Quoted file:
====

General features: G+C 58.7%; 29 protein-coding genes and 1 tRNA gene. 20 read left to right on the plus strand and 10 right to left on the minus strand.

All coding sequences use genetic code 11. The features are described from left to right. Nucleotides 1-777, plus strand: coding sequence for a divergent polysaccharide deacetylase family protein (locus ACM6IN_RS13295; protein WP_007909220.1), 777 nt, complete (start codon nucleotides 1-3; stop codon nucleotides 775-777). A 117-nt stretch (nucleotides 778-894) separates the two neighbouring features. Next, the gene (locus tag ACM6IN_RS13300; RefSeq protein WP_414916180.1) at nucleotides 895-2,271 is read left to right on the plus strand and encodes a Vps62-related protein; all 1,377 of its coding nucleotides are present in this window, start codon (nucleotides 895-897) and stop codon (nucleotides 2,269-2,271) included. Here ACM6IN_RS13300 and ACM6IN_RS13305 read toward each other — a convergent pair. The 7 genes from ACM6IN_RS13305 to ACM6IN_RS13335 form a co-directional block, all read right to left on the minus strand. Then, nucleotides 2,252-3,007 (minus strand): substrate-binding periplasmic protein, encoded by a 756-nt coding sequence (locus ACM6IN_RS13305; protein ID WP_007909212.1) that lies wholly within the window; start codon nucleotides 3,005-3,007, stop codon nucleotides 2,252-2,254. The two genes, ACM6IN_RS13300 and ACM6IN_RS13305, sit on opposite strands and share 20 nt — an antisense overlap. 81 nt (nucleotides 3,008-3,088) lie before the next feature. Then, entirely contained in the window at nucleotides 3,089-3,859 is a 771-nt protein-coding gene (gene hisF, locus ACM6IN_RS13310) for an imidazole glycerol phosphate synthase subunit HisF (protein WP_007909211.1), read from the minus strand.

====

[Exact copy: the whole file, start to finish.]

General features: G+C 58.7%; 29 protein-coding genes and 1 tRNA gene. 20 read left to right on the plus strand and 10 right to left on the minus strand.

All coding sequences use genetic code 11. The features are described from left to right. Nucleotides 1-777, plus strand: coding sequence for a divergent polysaccharide deacetylase family protein (locus ACM6IN_RS13295; protein WP_007909220.1), 777 nt, complete (start codon nucleotides 1-3; stop codon nucleotides 775-777). A 117-nt stretch (nucleotides 778-894) separates the two neighbouring features. Next, the gene (locus tag ACM6IN_RS13300; RefSeq protein WP_414916180.1) at nucleotides 895-2,271 is read left to right on the plus strand and encodes a Vps62-related protein; all 1,377 of its coding nucleotides are present in this window, start codon (nucleotides 895-897) and stop codon (nucleotides 2,269-2,271) included. Here ACM6IN_RS13300 and ACM6IN_RS13305 read toward each other — a convergent pair. The 7 genes from ACM6IN_RS13305 to ACM6IN_RS13335 form a co-directional block, all read right to left on the minus strand. Then, nucleotides 2,252-3,007 (minus strand): substrate-binding periplasmic protein, encoded by a 756-nt coding sequence (locus ACM6IN_RS13305; protein ID WP_007909212.1) that lies wholly within the window; start codon nucleotides 3,005-3,007, stop codon nucleotides 2,252-2,254. The two genes, ACM6IN_RS13300 and ACM6IN_RS13305, sit on opposite strands and share 20 nt — an antisense overlap. 81 nt (nucleotides 3,008-3,088) lie before the next feature. Then, entirely contained in the window at nucleotides 3,089-3,859 is a 771-nt protein-coding gene (gene hisF, locus ACM6IN_RS13310) for an imidazole glycerol phosphate synthase subunit HisF (protein WP_007909211.1), read from the minus strand.